"Books are the plane, and the train, and the road. They are the destination, and the journey. They are home."
- Anna Quindlen
I don't read a lot of poetry. My mind is too analytical for its own good, and has trouble following the leaps and intimations of a good poem. But very occasionally, the right poem will hit me at the exact moment I need it in my life, and it is an almost holy experience. Completely unduplicable, except by chance.
I had one of those moments with the very first poem in this book, Richard Hugo's "Duwamish".
See, like Hugo did, I live less than a mile from the Duwamish. I read the poem on a grey Sunday afternoon in late November. The timing was preternaturally perfect. I read it over and over again, unable to move on. I was hooked.
I hadn't been familiar with Hugo before I read this book, and now I don't know how I missed him. He was a prominent poet originally from Seattle who wrote the kind of bleak and melancholy landscape-based poetry that deeply resonates with me. Traveling around Washington, Idaho, and Montana, he would stop in small towns, sometimes for less than a day, then write poems about them. Haunted, lonesome, painful, beautiful poems. From the first lines of "Duwamish", I felt a kinship with him. I too like to drive around by myself, getting lost in the scenery of the Pacific Northwest, feeling both at home and desperately lost, both embraced and all alone. I think about the people who live in these remote places, and I want to be one of them, I used to be one of them. If I had any gift for writing poetry, these are the kinds of poems I'd write.
This book is so much more than just a collection of poems, however. It's an account of how Frances McCue, an English professor at the University of Washington, and Mary Randlett, a renowned photographer, traveled throughout the Northwest in 2007 and 2008. Using Hugo's poems as guides, they went back to the same towns Hugo had visited and written about in the 60's and 70's. They found the landmarks he described, they went into the bars he frequented, they talked to his friends and acquaintances. They discovered what had changed since then, and what had remained the same. To McCue, a devoted Hugo acolyte, this was almost a religious pilgrimage, each tiny Montana town a rosary bead to pray and linger over.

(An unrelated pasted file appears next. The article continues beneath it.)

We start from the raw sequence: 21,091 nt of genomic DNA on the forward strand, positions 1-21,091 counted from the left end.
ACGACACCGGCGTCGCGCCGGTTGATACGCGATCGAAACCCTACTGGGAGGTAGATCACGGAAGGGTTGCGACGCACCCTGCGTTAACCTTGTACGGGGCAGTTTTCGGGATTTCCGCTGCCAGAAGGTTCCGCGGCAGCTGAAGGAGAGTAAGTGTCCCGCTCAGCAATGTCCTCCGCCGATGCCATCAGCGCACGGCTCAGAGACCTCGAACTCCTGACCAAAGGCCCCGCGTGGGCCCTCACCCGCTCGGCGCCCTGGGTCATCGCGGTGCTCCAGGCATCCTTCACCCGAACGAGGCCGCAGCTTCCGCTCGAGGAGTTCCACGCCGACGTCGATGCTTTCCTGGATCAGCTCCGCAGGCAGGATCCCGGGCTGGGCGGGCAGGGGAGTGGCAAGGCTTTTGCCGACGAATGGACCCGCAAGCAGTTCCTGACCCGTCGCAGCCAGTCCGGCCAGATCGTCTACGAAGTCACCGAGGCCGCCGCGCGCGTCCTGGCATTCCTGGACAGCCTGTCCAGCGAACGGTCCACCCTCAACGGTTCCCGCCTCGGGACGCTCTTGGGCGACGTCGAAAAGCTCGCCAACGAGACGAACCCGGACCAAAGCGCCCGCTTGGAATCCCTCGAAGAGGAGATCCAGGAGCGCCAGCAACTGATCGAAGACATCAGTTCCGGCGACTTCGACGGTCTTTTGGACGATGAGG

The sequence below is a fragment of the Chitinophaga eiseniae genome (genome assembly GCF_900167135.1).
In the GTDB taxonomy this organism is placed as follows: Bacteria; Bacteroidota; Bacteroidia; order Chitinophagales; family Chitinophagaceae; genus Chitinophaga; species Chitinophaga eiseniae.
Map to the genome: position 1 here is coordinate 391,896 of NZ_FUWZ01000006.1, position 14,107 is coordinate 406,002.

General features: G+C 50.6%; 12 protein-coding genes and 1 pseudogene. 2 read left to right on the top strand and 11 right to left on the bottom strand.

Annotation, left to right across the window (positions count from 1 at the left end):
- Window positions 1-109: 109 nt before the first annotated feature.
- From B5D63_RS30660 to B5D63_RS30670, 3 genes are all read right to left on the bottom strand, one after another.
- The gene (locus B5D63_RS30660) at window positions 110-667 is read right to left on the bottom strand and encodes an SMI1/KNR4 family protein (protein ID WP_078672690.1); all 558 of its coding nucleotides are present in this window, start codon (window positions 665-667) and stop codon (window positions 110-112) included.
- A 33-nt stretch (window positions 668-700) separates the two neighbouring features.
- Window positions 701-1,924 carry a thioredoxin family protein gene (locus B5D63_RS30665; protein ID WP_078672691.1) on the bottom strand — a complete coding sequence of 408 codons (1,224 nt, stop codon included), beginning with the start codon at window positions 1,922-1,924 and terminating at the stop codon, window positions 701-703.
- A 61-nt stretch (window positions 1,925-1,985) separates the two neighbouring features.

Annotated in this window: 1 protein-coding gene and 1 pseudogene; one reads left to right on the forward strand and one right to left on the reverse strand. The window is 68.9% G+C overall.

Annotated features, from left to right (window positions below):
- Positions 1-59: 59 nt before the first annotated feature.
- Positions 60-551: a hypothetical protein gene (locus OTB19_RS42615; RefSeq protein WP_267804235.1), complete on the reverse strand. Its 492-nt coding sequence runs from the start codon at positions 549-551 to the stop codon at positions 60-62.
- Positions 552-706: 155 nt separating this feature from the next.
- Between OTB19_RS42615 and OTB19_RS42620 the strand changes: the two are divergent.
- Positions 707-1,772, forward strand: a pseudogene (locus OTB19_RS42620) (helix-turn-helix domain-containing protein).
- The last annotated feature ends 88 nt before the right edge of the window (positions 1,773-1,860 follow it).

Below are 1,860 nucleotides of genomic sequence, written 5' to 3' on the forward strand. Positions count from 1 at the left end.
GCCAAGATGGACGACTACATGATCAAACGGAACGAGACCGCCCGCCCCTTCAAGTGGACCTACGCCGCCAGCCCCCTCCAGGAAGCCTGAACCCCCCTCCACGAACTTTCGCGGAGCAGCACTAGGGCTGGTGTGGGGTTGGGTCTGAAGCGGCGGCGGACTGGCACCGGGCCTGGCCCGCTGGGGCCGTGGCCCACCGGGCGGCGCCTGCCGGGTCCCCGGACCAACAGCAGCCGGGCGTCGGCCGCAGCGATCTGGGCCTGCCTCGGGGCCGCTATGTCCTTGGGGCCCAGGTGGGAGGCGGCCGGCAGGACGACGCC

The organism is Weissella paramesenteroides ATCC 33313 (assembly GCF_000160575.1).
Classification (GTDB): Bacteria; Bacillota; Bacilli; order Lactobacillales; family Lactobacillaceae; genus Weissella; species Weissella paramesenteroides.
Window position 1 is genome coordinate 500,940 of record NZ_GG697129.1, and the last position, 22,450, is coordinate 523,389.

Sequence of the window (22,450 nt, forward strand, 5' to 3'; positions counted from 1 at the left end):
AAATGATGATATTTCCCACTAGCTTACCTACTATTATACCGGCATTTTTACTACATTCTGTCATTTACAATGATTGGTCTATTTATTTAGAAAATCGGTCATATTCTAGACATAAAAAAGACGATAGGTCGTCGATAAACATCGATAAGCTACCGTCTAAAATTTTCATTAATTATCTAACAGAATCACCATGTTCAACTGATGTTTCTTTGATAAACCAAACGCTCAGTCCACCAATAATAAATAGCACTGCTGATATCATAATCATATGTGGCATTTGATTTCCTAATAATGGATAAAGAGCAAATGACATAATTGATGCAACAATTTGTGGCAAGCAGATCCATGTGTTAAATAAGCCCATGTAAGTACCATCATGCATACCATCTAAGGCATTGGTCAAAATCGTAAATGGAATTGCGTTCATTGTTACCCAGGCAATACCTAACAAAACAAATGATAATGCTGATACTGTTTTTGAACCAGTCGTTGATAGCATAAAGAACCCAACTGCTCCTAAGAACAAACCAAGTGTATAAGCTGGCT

The resulting book is divided into twelve chapters about twelve towns. Each chapter begins with a Hugo poem or two, and one of Randlett's photos, followed by an essay by McCue, illustrated with additional photos. All three components are equally fascinating. The poems consistently took my breath away, and the photographs act as both art and documentary, offering a clear window into these towns as they exist today - often poor, bleak, and disintegrating. But McCue's essays are truly remarkable. From the story of Hugo's life to the story of her own, from travelogue to poetic meditation, from town histories to local causes, from literary analysis of the poems themselves to private musings about what Hugo may have been feeling when he wrote them, her essays are varied and completely engrossing. They filled in the gaps in the poems that my analytical mind couldn't quite bridge, and they told me stories that I couldn't get enough of. By the end of the book, I couldn't help but love Hugo as much as McCue does. Her reverence for him is catching, and her writing is incredible.
If you like poetry, if you like the Pacific Northwest, if you like backroads road trips, if you're fascinated by places and the way they change with time, I can't recommend this book enough. I lingered over it, I didn't want it to end. I read it aloud to myself slowly, in whispers, and went back to certain paragraphs and stanzas again and again, captivated by the way they sounded, the way they said so much in so few words. I peered at the photographs for minutes at a time - the metal-poisoned rivers, the crumbling mills, the clouds rolling past heedless in the enormous sky. Beautiful, beautiful.
23 November 2010